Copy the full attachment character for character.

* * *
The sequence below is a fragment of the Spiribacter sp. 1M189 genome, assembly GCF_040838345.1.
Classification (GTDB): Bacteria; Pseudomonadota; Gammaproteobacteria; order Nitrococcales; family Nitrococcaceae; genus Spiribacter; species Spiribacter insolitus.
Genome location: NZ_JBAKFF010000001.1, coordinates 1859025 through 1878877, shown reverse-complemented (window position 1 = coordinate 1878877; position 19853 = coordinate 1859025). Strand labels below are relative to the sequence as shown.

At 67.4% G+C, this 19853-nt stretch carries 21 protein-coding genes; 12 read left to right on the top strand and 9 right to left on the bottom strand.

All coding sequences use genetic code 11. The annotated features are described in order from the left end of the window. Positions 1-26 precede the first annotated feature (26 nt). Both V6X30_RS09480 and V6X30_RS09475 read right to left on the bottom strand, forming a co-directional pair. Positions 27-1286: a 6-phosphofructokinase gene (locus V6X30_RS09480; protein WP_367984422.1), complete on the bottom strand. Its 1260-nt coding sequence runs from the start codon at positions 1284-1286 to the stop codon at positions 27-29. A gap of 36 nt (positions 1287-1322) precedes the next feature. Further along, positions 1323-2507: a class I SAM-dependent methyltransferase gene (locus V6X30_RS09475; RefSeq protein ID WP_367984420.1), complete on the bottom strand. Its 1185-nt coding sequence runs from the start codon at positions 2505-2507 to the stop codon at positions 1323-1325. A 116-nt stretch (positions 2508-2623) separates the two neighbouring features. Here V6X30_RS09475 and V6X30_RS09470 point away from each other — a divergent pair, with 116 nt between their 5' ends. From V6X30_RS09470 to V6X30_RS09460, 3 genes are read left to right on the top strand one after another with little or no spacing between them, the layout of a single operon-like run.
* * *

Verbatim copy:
The sequence below is a fragment of the Spiribacter sp. 1M189 genome, assembly GCF_040838345.1.
Classification (GTDB): Bacteria; Pseudomonadota; Gammaproteobacteria; order Nitrococcales; family Nitrococcaceae; genus Spiribacter; species Spiribacter insolitus.
Genome location: NZ_JBAKFF010000001.1, coordinates 1859025 through 1878877, shown reverse-complemented (window position 1 = coordinate 1878877; position 19853 = coordinate 1859025). Strand labels below are relative to the sequence as shown.

At 67.4% G+C, this 19853-nt stretch carries 21 protein-coding genes; 12 read left to right on the top strand and 9 right to left on the bottom strand.

All coding sequences use genetic code 11. The annotated features are described in order from the left end of the window. Positions 1-26 precede the first annotated feature (26 nt). Both V6X30_RS09480 and V6X30_RS09475 read right to left on the bottom strand, forming a co-directional pair. Positions 27-1286: a 6-phosphofructokinase gene (locus V6X30_RS09480; protein WP_367984422.1), complete on the bottom strand. Its 1260-nt coding sequence runs from the start codon at positions 1284-1286 to the stop codon at positions 27-29. A gap of 36 nt (positions 1287-1322) precedes the next feature. Further along, positions 1323-2507: a class I SAM-dependent methyltransferase gene (locus V6X30_RS09475; RefSeq protein ID WP_367984420.1), complete on the bottom strand. Its 1185-nt coding sequence runs from the start codon at positions 2505-2507 to the stop codon at positions 1323-1325. A 116-nt stretch (positions 2508-2623) separates the two neighbouring features. Here V6X30_RS09475 and V6X30_RS09470 point away from each other — a divergent pair, with 116 nt between their 5' ends. From V6X30_RS09470 to V6X30_RS09460, 3 genes are read left to right on the top strand one after another with little or no spacing between them, the layout of a single operon-like run.